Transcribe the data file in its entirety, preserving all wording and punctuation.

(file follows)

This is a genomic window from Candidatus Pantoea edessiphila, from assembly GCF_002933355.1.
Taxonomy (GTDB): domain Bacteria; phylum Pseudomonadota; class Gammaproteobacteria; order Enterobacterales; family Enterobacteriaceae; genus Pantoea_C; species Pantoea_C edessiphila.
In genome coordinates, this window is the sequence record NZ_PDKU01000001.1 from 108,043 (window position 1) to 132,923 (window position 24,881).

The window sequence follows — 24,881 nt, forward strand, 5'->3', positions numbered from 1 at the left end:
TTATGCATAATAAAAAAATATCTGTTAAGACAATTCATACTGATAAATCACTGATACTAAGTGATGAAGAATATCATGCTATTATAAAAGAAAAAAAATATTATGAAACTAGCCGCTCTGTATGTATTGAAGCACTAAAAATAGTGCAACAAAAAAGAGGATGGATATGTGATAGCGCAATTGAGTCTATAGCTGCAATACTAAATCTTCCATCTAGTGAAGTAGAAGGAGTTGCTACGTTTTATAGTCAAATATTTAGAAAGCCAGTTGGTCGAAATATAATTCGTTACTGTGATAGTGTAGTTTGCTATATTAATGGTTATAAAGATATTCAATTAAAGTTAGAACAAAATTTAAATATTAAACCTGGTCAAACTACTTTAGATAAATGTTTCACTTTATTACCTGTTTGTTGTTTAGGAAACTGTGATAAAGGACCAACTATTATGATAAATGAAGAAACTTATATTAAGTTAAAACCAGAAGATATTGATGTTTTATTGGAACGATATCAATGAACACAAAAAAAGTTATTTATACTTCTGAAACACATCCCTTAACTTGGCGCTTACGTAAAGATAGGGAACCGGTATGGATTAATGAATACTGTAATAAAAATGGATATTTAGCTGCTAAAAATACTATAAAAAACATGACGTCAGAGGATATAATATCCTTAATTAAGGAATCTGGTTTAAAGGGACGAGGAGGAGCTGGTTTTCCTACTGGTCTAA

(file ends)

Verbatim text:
This is a genomic window from Candidatus Pantoea edessiphila, from assembly GCF_002933355.1.
Taxonomy (GTDB): domain Bacteria; phylum Pseudomonadota; class Gammaproteobacteria; order Enterobacterales; family Enterobacteriaceae; genus Pantoea_C; species Pantoea_C edessiphila.
In genome coordinates, this window is the sequence record NZ_PDKU01000001.1 from 108,043 (window position 1) to 132,923 (window position 24,881).

The window sequence follows — 24,881 nt, forward strand, 5'->3', positions numbered from 1 at the left end:
TTATGCATAATAAAAAAATATCTGTTAAGACAATTCATACTGATAAATCACTGATACTAAGTGATGAAGAATATCATGCTATTATAAAAGAAAAAAAATATTATGAAACTAGCCGCTCTGTATGTATTGAAGCACTAAAAATAGTGCAACAAAAAAGAGGATGGATATGTGATAGCGCAATTGAGTCTATAGCTGCAATACTAAATCTTCCATCTAGTGAAGTAGAAGGAGTTGCTACGTTTTATAGTCAAATATTTAGAAAGCCAGTTGGTCGAAATATAATTCGTTACTGTGATAGTGTAGTTTGCTATATTAATGGTTATAAAGATATTCAATTAAAGTTAGAACAAAATTTAAATATTAAACCTGGTCAAACTACTTTAGATAAATGTTTCACTTTATTACCTGTTTGTTGTTTAGGAAACTGTGATAAAGGACCAACTATTATGATAAATGAAGAAACTTATATTAAGTTAAAACCAGAAGATATTGATGTTTTATTGGAACGATATCAATGAACACAAAAAAAGTTATTTATACTTCTGAAACACATCCCTTAACTTGGCGCTTACGTAAAGATAGGGAACCGGTATGGATTAATGAATACTGTAATAAAAATGGATATTTAGCTGCTAAAAATACTATAAAAAACATGACGTCAGAGGATATAATATCCTTAATTAAGGAATCTGGTTTAAAGGGACGAGGAGGAGCTGGTTTTCCTACTGGTCTAA